As the first characters are introduced in the novel, Steinbeck presents George and Lennie in a way which depicts great detail about who they are and their relationship with each other in the novel, or as it is sometimes portrayed, a screenplay.
Steinbeck chooses to describe George first; this may portray George as being the head of the two of the men. George is described as "small and quick, dark of the face with restless eyes and sharp, strong features." This shows that he's fit and athletic, perhaps he has become this way due to his constant travels from ranch to ranch, he is an itinerant worker, as it Lennie. George's "restless eyes" suggest to the reader that, although he has been travelling for probably a long time, he is still eager and determined to get to his latest destination.
Following George's description, there is a considerable amount of contrast when it comes to describing Lennie, "a huge man, shameless of face, with large, pale eyes, with wide, sloping shoulders." This shows that Lennie is the, per say, less athletic one of the two. Perhaps as he has "wide, sloping shoulders", he has adapted to the role of an itinerant worker due to the fact his shoulders allow him to carry, though it's very little, his, and perhaps Georges, belongings.
As George was described former to Lennie, this suggests a, though be it small, hierarchy between the two men. This theory can be sensed through out the rest of section one, which we further learn to be true. We sense, instantly, that George is the superior one to the two, due to the fact he was mentioned firstly. Another reason as to why we note George as the head of the two men, is due to the fact Lennie tends to imitate George's mannerisms, as if he idolizes him. Their relationship could be perceived as a parent figure to Lennie. It is stated that "Lennie imitated George exactly." He then "looked over to George to see if he had it just right." This implies that, as the two men only have each other, Lennie has no one else to idolize...so he willingly settles for Lennie. Later on in the novel, it is apparent that George could have left Lennie at any point. George could have left Reed and let the authorities take Lennie so George was able to run off, start somewhere new with a better job and won't have Lennie as a hindrance anymore. The fact that George helped Lennie escape Reed shows that they really care for each other. It is obvious that Lennie and George depend on each other. Lennie is childlike, he doesn't know an awful lot about life and how to take care of himself, and he relies on George to keep him out of trouble. George, on the other hand, relies on Lennie because Lennie is an innocent figure, he still holds on to the chastity that most children have...he doesn't know of harsh times that the men both face together.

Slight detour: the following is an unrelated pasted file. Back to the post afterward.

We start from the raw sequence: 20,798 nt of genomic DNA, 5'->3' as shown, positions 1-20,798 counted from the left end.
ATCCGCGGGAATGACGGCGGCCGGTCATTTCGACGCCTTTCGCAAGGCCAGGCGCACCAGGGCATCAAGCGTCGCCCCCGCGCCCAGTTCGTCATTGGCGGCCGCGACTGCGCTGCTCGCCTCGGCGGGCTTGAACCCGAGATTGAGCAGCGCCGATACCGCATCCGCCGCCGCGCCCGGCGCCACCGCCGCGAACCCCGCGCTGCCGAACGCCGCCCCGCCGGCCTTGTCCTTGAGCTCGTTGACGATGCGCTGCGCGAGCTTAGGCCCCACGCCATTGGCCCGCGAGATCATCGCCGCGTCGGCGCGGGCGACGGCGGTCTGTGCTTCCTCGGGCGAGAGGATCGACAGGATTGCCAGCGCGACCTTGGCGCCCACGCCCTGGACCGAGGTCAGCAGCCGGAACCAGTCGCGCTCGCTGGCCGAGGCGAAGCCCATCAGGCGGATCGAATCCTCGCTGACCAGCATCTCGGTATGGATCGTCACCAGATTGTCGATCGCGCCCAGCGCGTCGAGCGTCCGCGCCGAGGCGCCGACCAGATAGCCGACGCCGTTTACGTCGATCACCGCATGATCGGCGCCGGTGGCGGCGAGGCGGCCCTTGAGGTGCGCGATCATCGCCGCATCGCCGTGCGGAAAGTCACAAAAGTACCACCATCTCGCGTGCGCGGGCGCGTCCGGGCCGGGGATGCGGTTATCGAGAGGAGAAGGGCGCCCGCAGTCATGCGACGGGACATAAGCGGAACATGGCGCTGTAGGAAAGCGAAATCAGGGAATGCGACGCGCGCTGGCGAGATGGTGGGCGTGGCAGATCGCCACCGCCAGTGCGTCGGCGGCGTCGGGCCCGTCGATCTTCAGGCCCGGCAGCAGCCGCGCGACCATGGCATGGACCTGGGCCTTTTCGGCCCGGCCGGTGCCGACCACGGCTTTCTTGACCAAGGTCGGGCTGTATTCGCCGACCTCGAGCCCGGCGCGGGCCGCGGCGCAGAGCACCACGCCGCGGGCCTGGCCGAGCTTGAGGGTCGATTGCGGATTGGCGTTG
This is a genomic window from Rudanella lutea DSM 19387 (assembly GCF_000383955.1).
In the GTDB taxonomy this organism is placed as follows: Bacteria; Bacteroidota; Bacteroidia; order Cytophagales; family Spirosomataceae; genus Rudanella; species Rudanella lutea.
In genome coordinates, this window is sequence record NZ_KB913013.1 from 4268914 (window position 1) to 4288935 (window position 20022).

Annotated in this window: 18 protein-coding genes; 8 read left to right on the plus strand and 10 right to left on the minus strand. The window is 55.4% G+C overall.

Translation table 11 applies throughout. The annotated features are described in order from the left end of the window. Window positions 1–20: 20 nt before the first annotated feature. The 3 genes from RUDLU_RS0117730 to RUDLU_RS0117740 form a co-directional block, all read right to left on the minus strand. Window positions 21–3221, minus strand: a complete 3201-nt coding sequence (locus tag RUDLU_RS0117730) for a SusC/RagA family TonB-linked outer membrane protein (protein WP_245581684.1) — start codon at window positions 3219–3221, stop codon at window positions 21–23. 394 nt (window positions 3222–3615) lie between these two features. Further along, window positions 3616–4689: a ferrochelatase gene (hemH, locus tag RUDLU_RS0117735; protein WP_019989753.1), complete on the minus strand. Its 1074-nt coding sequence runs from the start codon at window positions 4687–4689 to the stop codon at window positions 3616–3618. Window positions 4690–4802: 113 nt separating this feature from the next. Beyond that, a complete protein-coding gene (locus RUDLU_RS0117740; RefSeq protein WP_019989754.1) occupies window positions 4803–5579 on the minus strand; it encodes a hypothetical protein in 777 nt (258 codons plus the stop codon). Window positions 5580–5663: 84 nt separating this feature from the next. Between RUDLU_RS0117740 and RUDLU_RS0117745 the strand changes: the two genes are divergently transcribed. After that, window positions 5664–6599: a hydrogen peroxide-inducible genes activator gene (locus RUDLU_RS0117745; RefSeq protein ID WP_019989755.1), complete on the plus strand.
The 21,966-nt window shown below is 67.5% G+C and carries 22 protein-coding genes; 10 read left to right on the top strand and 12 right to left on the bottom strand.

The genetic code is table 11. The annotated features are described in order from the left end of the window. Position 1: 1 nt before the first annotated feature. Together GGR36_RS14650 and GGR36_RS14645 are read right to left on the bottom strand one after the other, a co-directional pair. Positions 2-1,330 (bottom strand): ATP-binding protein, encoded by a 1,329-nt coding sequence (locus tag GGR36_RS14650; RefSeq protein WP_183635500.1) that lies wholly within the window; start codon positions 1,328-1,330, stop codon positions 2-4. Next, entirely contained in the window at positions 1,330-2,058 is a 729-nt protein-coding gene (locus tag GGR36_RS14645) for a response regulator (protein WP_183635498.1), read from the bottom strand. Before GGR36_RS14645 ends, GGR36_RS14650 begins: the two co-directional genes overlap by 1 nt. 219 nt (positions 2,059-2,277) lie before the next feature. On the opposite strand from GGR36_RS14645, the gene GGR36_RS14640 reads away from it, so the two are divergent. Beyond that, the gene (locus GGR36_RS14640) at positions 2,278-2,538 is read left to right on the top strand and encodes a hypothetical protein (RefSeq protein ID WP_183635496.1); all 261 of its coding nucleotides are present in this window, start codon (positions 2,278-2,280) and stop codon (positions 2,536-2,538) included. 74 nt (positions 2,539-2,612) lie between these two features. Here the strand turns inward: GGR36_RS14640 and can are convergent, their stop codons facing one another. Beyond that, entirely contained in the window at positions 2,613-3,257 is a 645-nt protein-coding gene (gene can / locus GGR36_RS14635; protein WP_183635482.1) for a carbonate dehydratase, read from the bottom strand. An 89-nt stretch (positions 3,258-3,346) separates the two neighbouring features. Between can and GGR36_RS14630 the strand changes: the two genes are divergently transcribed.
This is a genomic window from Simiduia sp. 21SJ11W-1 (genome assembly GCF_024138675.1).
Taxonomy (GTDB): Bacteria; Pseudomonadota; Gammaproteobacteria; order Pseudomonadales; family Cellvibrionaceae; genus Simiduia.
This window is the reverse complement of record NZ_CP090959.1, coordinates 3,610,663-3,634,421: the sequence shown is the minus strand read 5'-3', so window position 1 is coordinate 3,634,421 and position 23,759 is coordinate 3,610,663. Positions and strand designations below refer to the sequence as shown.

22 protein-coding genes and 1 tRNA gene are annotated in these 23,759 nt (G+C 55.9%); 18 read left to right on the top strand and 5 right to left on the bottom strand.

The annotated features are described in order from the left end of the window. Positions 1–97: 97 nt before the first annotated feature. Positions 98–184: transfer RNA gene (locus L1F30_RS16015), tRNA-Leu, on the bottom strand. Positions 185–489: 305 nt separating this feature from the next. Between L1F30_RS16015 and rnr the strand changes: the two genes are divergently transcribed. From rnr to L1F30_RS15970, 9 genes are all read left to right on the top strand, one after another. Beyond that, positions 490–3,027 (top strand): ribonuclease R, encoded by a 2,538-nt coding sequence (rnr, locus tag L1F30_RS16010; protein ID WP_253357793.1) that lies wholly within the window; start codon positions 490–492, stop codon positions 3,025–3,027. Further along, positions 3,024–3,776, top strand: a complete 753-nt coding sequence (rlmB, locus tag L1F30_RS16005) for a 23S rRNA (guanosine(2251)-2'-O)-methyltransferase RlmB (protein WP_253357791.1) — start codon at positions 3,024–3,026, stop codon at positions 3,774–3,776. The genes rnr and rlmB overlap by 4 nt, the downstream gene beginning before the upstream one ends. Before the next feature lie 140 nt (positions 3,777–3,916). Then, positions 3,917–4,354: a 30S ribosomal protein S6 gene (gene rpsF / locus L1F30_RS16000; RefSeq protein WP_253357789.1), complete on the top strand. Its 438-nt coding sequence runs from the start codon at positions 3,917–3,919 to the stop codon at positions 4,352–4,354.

The itinerant farm worker of the Great Depression found it difficult to establish a fixed home. As were other men of that era, George and Lennie were forced to wander from ranch to ranch in search of temporary employment; to live in bunk houses with strangers, and to suffer the abuses of their xenophobic boss. George sums up the misery of the situation him and Lennie have to face, several times. During his monologue to Lennie, George states that "Guys like us, that work on ranches, are the loneliest guys in the world. They got no family. They don't belong no place" However, in yet another monologue, George tries to turn their life situations around and try to make the most of their lives, "With us it ain't like that." He and Lennie have found a camaraderie; they watch out for one another. And beyond that, they have a dream of finding a fixed place they could call home, a farm of their own. This is the American dream. They are doing what they can to resist sinking into miserable loneliness, which included Lennie, encouraging George to repeat, constantly,